In William Gibson’s recent futurist novel The Peripheral, the planet has been devastated by a massive eco-techno-political catastrophe (‘the jackpot’) but remaining inhabitants are still able to enjoy the luxury of activating digital devices simply by tapping their tongues on the roof of their mouths. This touch is sufficient to set into play systems that communicate across space and time – enabling the establishment of connections back in time, for example, to people closer to our own present-day, for whom mobiles are still (somewhat) separate from the body. Thirty years ago, in his first novel Neuromancer, Gibson immortalised cyberspace with the account of what now sounds like an amazingly clunky process whereby the hero ‘jacks-in’ to virtual reality. But in The Peripheral the process of translation and transition into networks is streamlined – occluded, internal, intimate and implanted – right at the tip of the tongue.
This issue of the Fibreculture Journal explores a moment along this hypothetical trajectory by investigating the contemporary intersection of ‘Apps and Affect’, publishing papers from a conference of that name organised in October 2013 by faculty and students at Western University (specifically from its Faculty of Information and Media Studies and Center for the Study of Theory and Criticism). By recognising apps as objects that are related to the constitution of subjects, as a component of biopolitical assemblages, and as a means of digital production and consumption, our conference aimed to make an intervention in what had – since the announcements of the App-Store and the iPhone3 in 2008 – been a largely technical and rather technophiliac public discussion of apps.
Isn’t it paradoxical, we asked, that instead of becoming ‘transparent’ and ‘invisible’ – as envisioned by the thinkers of ubiquitous computing decades ago – the app-ecosystem manifests itself as permanent excess: excessive downloads, excessive connections, excessive proximity, excessive ‘friends’-qua-‘contacts’, excessive speeds and excessive amounts of information? How does the app as ‘technique’ (Tenner), indeed as ‘cultural technique’ (Siegert) and as ‘technics’ (Stiegler), channel our ways of maintaining relations with/in the media environment? Do the specific and circumscribed operations of individual applications foster or foreclose what media theorists call the transformative and transductive potential of collective technological individuation (Simondon)? How might we think about the social, political and technical implications of this movement away from open-ended networks like the internet towards specific, focused, and individualised modes of computing? Do apps represent ‘a new reticular condition of trans-individuation grammatising new forms of social relations’ (Stiegler) or do they signal instead the triumph of ‘regulatory’ networks over ‘generative’ ones (Zittrain)? If apps are micro-programs residing by the hundreds and thousands on cell-phones, mobile-devices and tablets, and affects are corporeal excitements (and depressions) running beneath and beyond cognition, what is the relation of apps to affects?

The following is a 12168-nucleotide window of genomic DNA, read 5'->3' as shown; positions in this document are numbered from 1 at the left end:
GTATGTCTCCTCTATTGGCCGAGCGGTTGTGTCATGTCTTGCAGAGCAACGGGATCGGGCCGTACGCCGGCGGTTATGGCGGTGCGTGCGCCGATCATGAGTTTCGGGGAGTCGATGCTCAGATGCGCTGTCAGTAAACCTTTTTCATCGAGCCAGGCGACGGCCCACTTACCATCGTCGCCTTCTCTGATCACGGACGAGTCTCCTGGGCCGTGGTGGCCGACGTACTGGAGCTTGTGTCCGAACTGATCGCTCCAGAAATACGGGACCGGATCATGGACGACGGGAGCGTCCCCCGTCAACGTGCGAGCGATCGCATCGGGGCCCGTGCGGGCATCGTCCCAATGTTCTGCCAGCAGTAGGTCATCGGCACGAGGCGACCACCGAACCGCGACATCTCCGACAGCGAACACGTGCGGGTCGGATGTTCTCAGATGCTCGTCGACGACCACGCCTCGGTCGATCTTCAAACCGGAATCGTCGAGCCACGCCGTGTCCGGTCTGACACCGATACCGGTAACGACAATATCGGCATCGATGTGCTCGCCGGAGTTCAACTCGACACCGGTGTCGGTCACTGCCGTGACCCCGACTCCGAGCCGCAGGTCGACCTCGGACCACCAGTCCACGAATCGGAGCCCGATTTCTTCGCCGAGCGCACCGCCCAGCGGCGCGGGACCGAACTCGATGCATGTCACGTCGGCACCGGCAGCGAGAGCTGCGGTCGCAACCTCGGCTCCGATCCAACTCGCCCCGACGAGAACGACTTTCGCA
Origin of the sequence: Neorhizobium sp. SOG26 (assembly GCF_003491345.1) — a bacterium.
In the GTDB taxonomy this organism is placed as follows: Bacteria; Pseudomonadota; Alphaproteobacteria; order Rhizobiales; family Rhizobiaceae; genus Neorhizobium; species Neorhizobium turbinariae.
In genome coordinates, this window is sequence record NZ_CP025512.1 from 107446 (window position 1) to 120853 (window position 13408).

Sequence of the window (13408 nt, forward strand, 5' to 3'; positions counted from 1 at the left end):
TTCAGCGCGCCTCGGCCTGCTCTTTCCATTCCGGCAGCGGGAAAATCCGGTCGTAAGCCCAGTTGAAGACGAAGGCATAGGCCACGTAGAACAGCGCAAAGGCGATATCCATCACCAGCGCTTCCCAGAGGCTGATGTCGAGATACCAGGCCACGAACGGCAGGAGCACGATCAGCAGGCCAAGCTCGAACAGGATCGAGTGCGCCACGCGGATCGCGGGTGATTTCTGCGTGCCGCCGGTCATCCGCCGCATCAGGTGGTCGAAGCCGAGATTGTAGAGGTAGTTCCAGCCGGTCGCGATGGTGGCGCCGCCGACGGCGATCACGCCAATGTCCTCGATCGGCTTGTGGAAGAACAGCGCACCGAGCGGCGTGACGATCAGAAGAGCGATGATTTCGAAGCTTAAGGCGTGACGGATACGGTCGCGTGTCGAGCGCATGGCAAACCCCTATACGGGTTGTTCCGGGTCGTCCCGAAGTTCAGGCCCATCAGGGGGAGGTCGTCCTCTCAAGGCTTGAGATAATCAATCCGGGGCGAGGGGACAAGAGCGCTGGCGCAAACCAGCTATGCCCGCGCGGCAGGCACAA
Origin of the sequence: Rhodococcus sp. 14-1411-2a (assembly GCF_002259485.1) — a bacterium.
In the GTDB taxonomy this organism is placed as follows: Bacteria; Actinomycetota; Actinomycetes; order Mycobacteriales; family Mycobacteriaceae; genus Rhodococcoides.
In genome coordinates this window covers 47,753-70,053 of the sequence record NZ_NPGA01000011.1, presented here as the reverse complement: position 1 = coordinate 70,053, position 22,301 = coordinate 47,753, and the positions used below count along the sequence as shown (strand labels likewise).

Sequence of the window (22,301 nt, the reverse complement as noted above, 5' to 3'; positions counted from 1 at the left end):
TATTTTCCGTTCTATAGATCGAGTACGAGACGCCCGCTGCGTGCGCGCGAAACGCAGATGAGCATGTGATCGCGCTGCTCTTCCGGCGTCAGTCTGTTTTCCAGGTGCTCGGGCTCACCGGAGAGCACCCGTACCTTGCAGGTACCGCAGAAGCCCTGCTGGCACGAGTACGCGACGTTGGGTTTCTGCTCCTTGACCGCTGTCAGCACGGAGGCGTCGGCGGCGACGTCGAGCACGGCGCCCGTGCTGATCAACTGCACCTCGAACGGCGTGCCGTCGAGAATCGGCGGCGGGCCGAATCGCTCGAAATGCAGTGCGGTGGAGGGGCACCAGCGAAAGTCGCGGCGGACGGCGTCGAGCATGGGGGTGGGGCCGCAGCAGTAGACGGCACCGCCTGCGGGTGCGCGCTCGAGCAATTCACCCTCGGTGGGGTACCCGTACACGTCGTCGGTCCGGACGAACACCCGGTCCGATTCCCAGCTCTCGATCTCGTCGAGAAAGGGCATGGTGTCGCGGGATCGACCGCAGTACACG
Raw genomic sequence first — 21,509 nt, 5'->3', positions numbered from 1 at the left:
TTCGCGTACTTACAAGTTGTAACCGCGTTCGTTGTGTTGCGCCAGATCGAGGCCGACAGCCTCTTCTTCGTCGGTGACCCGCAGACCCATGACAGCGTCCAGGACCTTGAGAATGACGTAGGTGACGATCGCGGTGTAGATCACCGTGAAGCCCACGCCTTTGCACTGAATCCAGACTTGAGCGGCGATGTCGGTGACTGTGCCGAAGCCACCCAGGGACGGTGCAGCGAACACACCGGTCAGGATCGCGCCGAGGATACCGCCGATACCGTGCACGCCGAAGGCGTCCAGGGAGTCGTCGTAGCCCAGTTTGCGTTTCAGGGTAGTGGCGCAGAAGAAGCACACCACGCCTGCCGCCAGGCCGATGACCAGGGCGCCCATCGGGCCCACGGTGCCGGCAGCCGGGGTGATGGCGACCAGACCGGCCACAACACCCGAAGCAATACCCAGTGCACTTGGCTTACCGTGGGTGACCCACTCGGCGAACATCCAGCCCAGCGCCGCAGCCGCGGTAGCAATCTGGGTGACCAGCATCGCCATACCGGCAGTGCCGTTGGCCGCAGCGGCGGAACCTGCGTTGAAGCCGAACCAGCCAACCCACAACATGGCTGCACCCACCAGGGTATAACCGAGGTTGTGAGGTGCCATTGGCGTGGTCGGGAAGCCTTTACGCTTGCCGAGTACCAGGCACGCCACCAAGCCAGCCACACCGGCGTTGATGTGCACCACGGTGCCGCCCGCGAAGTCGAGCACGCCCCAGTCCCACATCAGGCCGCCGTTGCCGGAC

One of the unanticipated aspects of the conference – a surprise, but of the sort we hoped for – was the intensity of discussions during several Q&A sessions on the then-current question of ‘object oriented ontology’. As readers of The Fibreculture Journal will be well aware, the rapid digital developments in which the app operates as representative relation and/or object have been accompanied by new trends in and on the margins of media theory, such as speculative realism/new-materialism/’ooo’ – trends that have sometimes (dare we say often?) provoked strong criticism. Apps, it seems, are particularly potent activators of such discussions, perhaps because these tiny mobile programs appear to exemplify the process in which things become more life-like and humans more thing-infested – a development to which Donna Haraway (1985) pointed over twenty years ago.